OFC change Champions League format

In a press release, the OFC outline changes to the 2022 Champions League, as well as cancellation of two tournaments.

Magenta celebrate scoring a goal in the OFC Champions League 2019. (Photo: Shane Wenzlick/Phototek)

The Oceania Football Confederation’s Executive Committee this week agreed to changes to the region’s competitions calendar for 2022 and a reshaped format for next year’s OFC Champions League.

The changes, which were confirmed via an online meeting of the committee, come in response to the ongoing issues presented by the COVID-19 pandemic.

The revamped OFC Champions League 2022 will involve 18 teams through the qualifying stage, which will be made up of a qualifying tournament and separate national playoffs.

The national league winner from American Samoa, Cook Islands, Samoa and Tonga will contest a centralised qualifying tournament at a yet to be decided venue, with the winner joining the seven national playoff winners from the remaining Member Associations in the finals of the OFC Champions League 2022.

The national playoffs will see the top two nominated teams from Fiji, New Zealand, New Caledonia, Tahiti, Solomon Islands, Vanuatu and Papua New Guinea play each other in a winner-takes-all match staged in their own country, with the winner advancing to the finals.

At the same meeting the committee also agreed to cancel both the OFC U-19 Women’s Championship and OFC U-16 Women’s Championship which were to be staged next year.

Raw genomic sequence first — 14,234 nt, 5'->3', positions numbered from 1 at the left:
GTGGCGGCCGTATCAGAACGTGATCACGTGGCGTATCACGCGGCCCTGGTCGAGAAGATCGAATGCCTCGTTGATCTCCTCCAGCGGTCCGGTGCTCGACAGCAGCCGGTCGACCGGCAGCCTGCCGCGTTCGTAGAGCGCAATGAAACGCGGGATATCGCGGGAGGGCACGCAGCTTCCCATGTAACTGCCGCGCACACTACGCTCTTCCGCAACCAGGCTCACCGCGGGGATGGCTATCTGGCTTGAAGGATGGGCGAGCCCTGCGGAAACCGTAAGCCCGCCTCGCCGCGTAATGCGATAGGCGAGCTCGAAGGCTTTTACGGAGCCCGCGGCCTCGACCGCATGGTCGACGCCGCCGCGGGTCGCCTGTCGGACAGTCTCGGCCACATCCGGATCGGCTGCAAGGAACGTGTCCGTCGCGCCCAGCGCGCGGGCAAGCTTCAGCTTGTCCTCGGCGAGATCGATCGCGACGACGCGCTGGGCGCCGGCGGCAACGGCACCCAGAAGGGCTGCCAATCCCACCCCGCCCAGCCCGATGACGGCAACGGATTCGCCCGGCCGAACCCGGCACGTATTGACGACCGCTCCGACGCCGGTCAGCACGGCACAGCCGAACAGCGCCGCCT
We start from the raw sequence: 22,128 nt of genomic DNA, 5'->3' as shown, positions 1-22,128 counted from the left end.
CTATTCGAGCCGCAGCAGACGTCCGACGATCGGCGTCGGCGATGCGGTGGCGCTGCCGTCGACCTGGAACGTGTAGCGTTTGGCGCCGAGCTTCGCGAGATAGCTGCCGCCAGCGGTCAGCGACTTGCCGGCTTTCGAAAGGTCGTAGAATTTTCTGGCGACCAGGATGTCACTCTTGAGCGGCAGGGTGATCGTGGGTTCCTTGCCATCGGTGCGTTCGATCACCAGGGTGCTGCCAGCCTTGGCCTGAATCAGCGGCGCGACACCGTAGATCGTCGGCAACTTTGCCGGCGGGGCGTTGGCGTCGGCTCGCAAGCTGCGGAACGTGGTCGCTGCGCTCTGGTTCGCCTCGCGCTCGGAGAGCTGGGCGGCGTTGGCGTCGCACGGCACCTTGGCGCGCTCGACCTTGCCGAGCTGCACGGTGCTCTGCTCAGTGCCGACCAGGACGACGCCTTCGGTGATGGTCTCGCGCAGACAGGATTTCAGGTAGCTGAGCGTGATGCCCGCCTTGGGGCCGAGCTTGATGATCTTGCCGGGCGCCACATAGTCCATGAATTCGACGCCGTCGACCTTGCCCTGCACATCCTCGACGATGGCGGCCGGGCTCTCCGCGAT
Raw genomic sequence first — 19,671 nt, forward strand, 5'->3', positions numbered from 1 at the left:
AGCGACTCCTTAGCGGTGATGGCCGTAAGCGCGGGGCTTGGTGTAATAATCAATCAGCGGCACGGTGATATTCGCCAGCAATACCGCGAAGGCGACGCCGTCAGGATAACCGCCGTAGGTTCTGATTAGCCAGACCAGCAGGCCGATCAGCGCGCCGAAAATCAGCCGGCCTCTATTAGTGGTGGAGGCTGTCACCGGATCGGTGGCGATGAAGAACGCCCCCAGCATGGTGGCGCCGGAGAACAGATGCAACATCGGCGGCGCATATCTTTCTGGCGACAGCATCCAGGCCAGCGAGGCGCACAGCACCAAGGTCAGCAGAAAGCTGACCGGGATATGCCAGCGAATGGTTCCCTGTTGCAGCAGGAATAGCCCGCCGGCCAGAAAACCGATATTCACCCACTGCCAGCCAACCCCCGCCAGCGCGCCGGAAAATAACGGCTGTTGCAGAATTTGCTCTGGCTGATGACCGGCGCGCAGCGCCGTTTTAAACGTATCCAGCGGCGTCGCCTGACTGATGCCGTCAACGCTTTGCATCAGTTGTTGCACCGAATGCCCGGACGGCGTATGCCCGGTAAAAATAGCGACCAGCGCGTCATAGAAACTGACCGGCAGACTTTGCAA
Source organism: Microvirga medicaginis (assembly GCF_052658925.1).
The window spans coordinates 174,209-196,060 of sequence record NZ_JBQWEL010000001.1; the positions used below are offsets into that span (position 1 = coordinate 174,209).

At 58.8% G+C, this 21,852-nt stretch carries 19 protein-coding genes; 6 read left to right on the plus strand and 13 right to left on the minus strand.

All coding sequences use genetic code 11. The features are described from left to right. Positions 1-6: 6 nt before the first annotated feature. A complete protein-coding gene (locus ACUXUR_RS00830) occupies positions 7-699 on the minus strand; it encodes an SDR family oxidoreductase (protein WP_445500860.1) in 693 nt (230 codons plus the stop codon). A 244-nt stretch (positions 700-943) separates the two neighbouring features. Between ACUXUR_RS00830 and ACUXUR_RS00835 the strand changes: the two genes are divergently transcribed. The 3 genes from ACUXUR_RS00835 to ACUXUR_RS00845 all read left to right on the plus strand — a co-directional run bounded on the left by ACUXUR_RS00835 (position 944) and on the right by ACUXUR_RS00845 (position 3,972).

Subsequently New Zealand were nominated as the OFC participant for the FIFA U-20 Women’s World Cup 2022 and FIFA U-17 Women’s World Cup 2022, based on historical results for both competitions.

In lieu of next year’s cancelled OFC U-16 Championship, Tahiti was nominated as the host of the OFC U-16 Women’s Championship 2023.

OFC General Secretary Franck Castillo said the committee had several factors to consider in making their decisions.

“While we had hoped to run our planned calendar of events as normal next year, the ongoing challenges presented by the pandemic unfortunately mean that wasn’t a realistic option,” Castillo said.

“At the forefront of our thinking was the health and wellbeing of our young footballers.

“We also wanted to make sure that the nominated teams, in these cases New Zealand, had sufficient time to plan and prepare for the FIFA U-20 Women’s World Cup 2022 and FIFA U-17 Women’s World Cup 2022.

“The new format for the OFC Champions League 2022 keeps travel around the region to a minimum, while at the same time still giving the leading clubs from our Member Associations a fair chance to play against the best of their peers.”

Author: Ola Bjerkevoll

A passion for everything football and especially in Oceania. Owner of Football in Oceania.

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